The Renewable Heat Incentive (RHI) has failed to meet its objectives and provide adequate value for money.
That’s according to the Public Accounts Committee (PAC), which says the scheme, set up in 2011 to boost rates of renewable and low carbon heating in the UK, has not come close to meeting its “wildly over-optimistic” take-up forecasts.
It says the RHI is expected to cost a total of £23 billion to taxpayers, despite having only installed 60,000 renewable appliances over a four-year period, compared to 6.2 million gas boilers.
The PAC says an effective heat strategy needs to join up policy across heat networks, including energy efficiency; heat decarbonisation research and building regulations.
It says the government appears not to have considered a number of problems with the scheme, such as the high upfront costs of low carbon equipment leading to households and businesses choosing to install cheaper gas and oil boilers.
The review also says the RHI does not take into account how boilers are usually replaced only when they break down or when consumers extend or remodel their house and said the scheme lacks flexibility to deal with this.
In addition, it criticised how there are not robust systems in place to track non-compliance and manipulation of the scheme, as well as the extent to which some RHI-funded installations contribute to air pollution.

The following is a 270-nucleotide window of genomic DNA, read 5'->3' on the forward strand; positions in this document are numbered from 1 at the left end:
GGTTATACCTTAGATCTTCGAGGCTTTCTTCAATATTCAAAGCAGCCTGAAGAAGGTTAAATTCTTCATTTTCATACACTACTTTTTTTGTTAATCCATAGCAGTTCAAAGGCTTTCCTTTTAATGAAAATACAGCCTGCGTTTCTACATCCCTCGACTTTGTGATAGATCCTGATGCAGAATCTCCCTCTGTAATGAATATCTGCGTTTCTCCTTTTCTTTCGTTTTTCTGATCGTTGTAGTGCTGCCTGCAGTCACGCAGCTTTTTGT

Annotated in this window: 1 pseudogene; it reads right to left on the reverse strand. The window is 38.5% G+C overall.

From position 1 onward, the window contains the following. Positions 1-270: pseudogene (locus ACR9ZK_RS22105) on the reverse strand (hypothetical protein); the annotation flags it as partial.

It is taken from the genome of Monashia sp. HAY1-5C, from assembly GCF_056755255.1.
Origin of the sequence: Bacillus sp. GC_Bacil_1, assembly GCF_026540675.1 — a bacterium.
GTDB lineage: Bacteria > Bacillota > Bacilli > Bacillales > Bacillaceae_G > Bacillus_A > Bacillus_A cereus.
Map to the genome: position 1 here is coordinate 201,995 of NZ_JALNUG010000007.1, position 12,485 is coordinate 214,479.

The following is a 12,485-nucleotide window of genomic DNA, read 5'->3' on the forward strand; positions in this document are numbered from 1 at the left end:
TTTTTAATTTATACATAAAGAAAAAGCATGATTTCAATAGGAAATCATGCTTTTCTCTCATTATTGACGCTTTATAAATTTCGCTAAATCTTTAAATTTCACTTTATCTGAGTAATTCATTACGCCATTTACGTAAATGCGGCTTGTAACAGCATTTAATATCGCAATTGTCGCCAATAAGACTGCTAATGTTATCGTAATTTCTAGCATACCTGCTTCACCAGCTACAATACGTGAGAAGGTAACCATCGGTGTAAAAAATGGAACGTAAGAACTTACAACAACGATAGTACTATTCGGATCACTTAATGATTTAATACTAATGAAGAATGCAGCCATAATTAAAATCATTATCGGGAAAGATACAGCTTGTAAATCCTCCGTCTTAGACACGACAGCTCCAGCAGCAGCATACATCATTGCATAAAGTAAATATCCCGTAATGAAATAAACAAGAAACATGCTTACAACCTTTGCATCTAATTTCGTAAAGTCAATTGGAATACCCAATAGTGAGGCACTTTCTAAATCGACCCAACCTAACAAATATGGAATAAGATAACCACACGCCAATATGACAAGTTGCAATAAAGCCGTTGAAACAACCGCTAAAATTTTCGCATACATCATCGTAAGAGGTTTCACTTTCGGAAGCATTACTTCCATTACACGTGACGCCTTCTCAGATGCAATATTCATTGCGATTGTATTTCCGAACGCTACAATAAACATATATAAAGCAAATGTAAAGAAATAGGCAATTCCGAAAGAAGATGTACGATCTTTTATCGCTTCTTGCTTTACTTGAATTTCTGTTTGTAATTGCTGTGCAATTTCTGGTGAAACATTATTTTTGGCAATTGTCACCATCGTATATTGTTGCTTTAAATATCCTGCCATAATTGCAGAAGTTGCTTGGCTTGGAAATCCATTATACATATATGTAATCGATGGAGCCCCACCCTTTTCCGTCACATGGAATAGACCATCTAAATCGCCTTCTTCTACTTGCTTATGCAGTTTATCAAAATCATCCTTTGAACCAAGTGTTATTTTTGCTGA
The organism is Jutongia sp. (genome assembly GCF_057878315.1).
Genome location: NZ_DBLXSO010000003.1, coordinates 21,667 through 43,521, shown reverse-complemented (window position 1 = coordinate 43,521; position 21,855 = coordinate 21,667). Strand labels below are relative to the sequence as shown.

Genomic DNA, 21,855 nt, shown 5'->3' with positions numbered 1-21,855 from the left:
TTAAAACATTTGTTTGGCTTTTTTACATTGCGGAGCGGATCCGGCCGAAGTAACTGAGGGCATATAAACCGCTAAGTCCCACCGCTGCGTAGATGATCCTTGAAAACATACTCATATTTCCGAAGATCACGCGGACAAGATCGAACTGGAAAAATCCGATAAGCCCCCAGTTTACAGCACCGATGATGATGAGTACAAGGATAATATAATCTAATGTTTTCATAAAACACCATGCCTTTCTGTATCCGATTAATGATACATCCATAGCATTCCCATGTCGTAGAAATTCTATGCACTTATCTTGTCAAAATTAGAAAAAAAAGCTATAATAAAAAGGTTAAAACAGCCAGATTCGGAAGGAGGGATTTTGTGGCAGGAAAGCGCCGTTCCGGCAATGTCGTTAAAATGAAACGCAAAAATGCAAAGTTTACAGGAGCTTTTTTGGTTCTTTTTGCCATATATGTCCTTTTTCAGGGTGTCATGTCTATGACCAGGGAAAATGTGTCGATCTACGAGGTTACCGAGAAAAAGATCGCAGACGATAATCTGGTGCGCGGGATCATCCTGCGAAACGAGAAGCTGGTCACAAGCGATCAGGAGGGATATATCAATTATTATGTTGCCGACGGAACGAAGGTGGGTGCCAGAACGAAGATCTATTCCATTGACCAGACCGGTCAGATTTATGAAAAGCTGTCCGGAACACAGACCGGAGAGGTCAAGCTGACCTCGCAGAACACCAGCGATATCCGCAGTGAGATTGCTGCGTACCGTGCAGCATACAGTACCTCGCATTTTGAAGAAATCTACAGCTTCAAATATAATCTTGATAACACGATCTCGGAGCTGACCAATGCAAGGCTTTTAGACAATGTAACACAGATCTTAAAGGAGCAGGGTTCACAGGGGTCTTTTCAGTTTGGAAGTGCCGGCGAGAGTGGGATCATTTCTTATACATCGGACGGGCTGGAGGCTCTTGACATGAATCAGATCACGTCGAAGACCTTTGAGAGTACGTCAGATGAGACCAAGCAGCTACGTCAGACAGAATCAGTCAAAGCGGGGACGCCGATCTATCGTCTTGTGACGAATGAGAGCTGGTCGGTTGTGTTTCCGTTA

A BEIS Spokesperson said: “This scheme plays a crucial role in reducing carbon emissions which is why we are making it more affordable for people to install low carbon heating in their homes.”
Frank Aaskov, Policy Analyst at the Renewable Energy Association, said: “The RHI was a world first and has been critical to kick-starting the UK’s decarbonisation of its heat supply.
“The scheme could have been more accessible to consumers if payments had been upfront rather than spread over seven to 20 years, however, the government is implementing new policy for consumers to access the RHI with little or no upfront cost this spring.
“It is now crucial that the government confirms what will follow in the 2020s, when the RHI funding ends, as the industry needs clarity so it can plan ahead.”